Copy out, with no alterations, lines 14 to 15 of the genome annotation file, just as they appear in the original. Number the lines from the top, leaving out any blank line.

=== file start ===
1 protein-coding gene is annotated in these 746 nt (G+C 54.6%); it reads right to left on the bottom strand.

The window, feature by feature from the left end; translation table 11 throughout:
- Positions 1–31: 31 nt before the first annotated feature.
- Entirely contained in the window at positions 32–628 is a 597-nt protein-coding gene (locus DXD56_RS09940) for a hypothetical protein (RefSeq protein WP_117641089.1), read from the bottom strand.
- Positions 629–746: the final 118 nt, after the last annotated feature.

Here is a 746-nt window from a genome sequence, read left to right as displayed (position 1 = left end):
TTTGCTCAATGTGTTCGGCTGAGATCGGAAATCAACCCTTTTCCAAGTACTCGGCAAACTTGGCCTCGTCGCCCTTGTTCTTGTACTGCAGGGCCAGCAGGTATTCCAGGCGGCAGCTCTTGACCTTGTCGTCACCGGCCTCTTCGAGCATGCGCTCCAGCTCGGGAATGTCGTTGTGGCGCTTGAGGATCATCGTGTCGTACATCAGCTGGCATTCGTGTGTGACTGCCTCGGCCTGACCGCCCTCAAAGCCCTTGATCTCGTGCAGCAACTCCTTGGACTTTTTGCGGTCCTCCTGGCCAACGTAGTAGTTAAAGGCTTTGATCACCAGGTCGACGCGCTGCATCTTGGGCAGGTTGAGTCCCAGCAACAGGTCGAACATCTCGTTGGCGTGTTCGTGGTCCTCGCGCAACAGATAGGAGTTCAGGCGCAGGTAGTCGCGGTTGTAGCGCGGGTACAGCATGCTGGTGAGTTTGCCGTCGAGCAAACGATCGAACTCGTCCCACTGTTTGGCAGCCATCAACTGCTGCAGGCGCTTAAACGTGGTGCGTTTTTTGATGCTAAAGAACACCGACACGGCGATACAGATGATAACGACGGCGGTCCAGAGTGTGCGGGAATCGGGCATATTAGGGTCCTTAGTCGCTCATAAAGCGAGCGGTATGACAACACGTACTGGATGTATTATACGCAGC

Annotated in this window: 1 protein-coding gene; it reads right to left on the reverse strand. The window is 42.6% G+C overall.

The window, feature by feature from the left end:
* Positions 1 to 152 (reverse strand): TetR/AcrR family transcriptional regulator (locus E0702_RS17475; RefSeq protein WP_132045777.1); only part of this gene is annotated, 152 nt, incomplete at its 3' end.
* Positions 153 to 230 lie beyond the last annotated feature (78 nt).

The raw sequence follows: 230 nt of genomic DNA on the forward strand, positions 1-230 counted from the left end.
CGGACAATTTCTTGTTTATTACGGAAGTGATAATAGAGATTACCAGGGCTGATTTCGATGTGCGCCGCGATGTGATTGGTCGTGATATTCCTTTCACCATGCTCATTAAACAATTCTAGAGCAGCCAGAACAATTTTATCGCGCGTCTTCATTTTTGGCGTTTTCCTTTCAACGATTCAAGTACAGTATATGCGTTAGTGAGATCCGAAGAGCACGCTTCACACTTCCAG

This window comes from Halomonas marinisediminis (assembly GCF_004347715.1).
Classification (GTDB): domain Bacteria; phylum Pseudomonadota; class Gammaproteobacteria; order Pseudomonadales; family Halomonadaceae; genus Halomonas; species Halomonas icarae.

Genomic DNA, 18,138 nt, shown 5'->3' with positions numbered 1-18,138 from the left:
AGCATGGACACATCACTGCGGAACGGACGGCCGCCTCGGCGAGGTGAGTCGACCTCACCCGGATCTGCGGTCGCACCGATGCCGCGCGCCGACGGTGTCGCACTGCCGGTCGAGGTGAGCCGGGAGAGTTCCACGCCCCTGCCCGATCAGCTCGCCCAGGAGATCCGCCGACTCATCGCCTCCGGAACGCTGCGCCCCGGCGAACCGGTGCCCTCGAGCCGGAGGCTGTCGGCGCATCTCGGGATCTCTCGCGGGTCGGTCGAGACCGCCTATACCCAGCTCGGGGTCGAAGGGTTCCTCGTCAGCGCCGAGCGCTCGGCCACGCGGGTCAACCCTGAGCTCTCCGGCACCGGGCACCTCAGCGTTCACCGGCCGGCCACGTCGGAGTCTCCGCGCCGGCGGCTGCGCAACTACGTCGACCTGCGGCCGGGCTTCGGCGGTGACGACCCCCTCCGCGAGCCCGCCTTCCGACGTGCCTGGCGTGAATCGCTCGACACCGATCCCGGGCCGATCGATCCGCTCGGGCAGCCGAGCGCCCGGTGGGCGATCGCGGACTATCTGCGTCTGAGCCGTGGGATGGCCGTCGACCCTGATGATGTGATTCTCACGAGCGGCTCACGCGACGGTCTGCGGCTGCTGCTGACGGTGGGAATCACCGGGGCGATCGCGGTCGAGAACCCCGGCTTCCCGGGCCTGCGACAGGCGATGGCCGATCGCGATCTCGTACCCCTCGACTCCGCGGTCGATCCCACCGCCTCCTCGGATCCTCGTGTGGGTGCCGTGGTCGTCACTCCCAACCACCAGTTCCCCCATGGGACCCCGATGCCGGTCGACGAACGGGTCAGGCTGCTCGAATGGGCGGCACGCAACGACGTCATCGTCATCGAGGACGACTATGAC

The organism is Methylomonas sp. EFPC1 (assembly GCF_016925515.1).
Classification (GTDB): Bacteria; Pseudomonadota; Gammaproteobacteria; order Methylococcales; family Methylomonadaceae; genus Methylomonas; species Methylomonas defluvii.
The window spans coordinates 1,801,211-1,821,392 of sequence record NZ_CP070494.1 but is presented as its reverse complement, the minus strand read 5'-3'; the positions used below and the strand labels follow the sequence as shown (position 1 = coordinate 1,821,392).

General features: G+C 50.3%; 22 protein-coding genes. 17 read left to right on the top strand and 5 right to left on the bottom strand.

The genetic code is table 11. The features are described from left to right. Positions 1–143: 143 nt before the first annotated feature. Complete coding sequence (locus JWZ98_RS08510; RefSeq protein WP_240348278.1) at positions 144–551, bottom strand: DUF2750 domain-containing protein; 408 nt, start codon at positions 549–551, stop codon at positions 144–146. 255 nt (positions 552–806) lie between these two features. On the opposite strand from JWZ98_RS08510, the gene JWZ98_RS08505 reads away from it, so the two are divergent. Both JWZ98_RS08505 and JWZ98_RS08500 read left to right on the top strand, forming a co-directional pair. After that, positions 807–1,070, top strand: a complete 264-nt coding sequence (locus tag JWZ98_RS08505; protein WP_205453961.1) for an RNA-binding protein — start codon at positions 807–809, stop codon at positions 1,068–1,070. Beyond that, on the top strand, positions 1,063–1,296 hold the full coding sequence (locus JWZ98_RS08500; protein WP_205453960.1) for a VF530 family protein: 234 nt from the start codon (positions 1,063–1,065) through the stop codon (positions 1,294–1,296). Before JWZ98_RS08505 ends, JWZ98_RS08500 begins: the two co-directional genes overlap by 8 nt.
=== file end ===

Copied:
This window comes from Halomonas marinisediminis (assembly GCF_004347715.1).
Classification (GTDB): domain Bacteria; phylum Pseudomonadota; class Gammaproteobacteria; order Pseudomonadales; family Halomonadaceae; genus Halomonas; species Halomonas icarae.